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‘How do I stop obsessing over a woman who turned me down?’

Ask Roe: Crushes can be fun, joyful things. But not when they become intrusive

Dear Roe,

How do I stop obsessing over a crush? I developed a heavy crush on woman I’d see at regular events. She has pretty much everything I’m looking for in a partner, so a few months ago I asked her out on a date. She turned me down graciously.

I was anxious I had been making her uncomfortable. Next time I saw her, I told her I’d been nervous around her and was sorry if I’d ever made her uncomfortable. She assured me I hadn’t and that everything was fine. She has been avoiding speaking to me ever since.

I find myself thinking about her on a daily basis, worried about how she feels towards me, whether or not she feels well in general, and other things that are not my business. I know on a rational level that she had valid reasons for turning me down and for putting space between us. I’m not looking to pursue someone who isn’t interested in me.

Yet I still have so much emotional energy going towards thinking about her. How can I stop intrusive thoughts about a woman whose life isn’t my business?

You say this woman has “pretty much everything” you’re looking for in a partner, but she doesn’t have the single most necessary quality to be your partner: she doesn’t want to be with you.

I don’t say this to hurt your feelings. We shouldn’t be hurt by rejection from potential dates – and that’s all this was, a potential date. Most romantic rejection isn’t personal. It isn’t a judgment of whether you’re a good person, or if you’re attractive, or if you have something to offer the world – it’s simply a judgment of whether you’re what the other person is looking for in this moment in time. And that’s all about them, not you.

Romantic rejection isn’t a rejection of your worth, your humanity or your personhood. It’s just rejecting a romance with you.

Every single person has been rejected at some point, and people reject glorious people all the time, for reasons both logical and utterly mysterious. Even this woman that you think is so wonderful has been rejected at some point. Not because she’s not fantastic, not because someone else won’t think she is the single most incredible person to walk the planet, but because she just wasn’t right for the person who rejected her.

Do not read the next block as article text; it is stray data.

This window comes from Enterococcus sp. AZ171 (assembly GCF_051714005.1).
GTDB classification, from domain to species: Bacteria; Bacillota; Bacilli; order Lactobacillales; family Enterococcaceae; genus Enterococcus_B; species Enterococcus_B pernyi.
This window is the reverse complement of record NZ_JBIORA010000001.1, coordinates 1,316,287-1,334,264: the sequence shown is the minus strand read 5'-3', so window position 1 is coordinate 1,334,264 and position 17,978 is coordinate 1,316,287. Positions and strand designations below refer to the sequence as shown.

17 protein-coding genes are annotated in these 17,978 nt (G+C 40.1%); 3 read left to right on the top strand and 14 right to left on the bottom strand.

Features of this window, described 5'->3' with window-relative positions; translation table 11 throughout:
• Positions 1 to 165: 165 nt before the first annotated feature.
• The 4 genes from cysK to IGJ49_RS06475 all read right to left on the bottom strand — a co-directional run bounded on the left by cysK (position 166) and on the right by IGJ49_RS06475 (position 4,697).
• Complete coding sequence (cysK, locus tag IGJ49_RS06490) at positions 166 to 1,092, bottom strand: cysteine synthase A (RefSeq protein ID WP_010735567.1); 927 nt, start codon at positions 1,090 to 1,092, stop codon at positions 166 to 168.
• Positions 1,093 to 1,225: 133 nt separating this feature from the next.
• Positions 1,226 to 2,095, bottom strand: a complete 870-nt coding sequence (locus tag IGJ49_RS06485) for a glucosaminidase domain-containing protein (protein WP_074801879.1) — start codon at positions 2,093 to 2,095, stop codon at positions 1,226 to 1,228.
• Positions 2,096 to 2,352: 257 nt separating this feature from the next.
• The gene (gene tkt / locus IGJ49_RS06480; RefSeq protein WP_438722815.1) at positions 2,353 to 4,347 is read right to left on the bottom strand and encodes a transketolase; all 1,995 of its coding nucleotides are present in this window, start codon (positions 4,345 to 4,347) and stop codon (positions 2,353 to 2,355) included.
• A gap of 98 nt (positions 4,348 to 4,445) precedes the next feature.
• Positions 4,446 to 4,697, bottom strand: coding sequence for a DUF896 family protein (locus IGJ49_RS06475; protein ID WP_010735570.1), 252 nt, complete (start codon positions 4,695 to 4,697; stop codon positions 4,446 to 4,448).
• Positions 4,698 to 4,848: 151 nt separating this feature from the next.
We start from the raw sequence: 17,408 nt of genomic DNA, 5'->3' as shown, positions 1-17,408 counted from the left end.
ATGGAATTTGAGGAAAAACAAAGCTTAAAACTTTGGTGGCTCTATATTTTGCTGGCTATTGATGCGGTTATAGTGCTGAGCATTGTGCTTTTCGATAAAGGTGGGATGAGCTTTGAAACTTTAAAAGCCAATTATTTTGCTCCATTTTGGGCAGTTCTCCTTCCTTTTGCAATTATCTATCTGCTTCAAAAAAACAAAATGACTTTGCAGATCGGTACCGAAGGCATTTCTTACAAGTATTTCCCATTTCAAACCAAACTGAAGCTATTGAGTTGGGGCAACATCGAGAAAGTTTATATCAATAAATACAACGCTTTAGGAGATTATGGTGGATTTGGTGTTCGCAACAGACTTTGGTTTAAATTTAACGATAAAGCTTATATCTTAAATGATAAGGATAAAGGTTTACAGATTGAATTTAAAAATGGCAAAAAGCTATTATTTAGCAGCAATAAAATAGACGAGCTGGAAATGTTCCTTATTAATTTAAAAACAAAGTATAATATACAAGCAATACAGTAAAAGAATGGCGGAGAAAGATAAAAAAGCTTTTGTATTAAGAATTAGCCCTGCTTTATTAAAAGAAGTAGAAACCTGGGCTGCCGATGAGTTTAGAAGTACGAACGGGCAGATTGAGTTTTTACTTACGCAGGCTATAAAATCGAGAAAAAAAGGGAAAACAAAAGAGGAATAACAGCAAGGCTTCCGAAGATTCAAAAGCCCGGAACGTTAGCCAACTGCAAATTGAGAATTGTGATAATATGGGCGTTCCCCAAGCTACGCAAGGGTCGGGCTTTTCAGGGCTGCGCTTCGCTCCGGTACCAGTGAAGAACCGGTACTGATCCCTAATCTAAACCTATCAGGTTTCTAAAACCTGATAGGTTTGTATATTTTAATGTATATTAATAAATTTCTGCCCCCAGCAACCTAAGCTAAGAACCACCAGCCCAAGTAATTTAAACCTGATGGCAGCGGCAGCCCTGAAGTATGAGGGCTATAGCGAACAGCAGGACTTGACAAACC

This woman doesn’t want to be with you, which is fine, because it’s not personal. Repeat this to yourself whenever you feel sad or disheartened. It’s not personal.

We need to collectively embrace this idea, because our obsession with thinking that romantic rejection is personal is deeply unhealthy. It’s what enforces low self-esteem and a dependence on others to validate our self-worth.

You didn't mention if you're obsessing over her social media accounts, but I'll bet good money you are – because we've all done it

I’m focusing on this because giving romantic rejection the power to control your mood and self-worth is imbuing someone else with too much power – and that is also what is happening with your crush. You’re giving it too much space in your life.

Crushes can be glorious, fun, joyful things. But not when they become intrusive, preoccupying too much of your time or causing you worry and anxiety, which seems to be what’s happening.

It is worth examining when thoughts of this woman pop into your mind, and how you’re enabling them. Do you end up thinking about her most often when you are bored or lonely or feeling unhappy? You could be using this crush as a focus for some other underlying anxieties.

Part of what maintains crushes and obsessive thoughts are the “what ifs” and “if onlys” – if only your crush wanted you, then everything would be perfect/your life would be fulfilled/you would be the best possible version of yourself.

So when you feel like you or your life aren’t perfect, for whatever reason, you think of her, using her as both a projection of your anxieties (“She rejected me, because I’m worthless, and no one will ever want me”), and as an excuse not to invest time and energy in other people, hobbies and ways to make life fun (“She is the only woman for me, there’s no point trying to date someone else/going to that party if she’s not there/enjoying this event because she is here and now I’m thinking about her and not the show.”)

Remain aware of your thought processes, and make a conscious effort to interrupt them. Repeat: “She’s not a romantic option for me. It’s not personal. What else could I focus on to feel good or make my life a bit better?” and do that.

Also, you didn’t mention if you’re obsessing over her social media accounts, but I’ll bet good money you are – because we’ve all done it. This is another way you’re enabling obsessive thoughts, so consciously stop yourself from looking at it. Mute buttons are an essential tool in the journey to getting over someone.

On a side-note, as you start to get over her – and you will – don’t make any other apologies or pronouncements to her. I know you had good intentions in apologising for possibly making her uncomfortable, and doing so once is fine – but those interactions usually just put the other person in the position of reassuring you that you didn’t make them uncomfortable, even if you did, or are continuing to do so.

Just maintain boundaries, focus on you, not her, and look forward to the day where you get to spend all this emotional energy on someone wonderful, who is happy to expend the same amount of crushed-up energy on you, too.

Roe McDermott is a writer and Fulbright scholar with an MA in sexuality studies from San Francisco State University. She is researching a PhD in gendered and sexual citizenship at the Open University and Oxford.

If you have a problem or query you would like her to answer, you can submit it anonymously at irishtimes.com/dearroe

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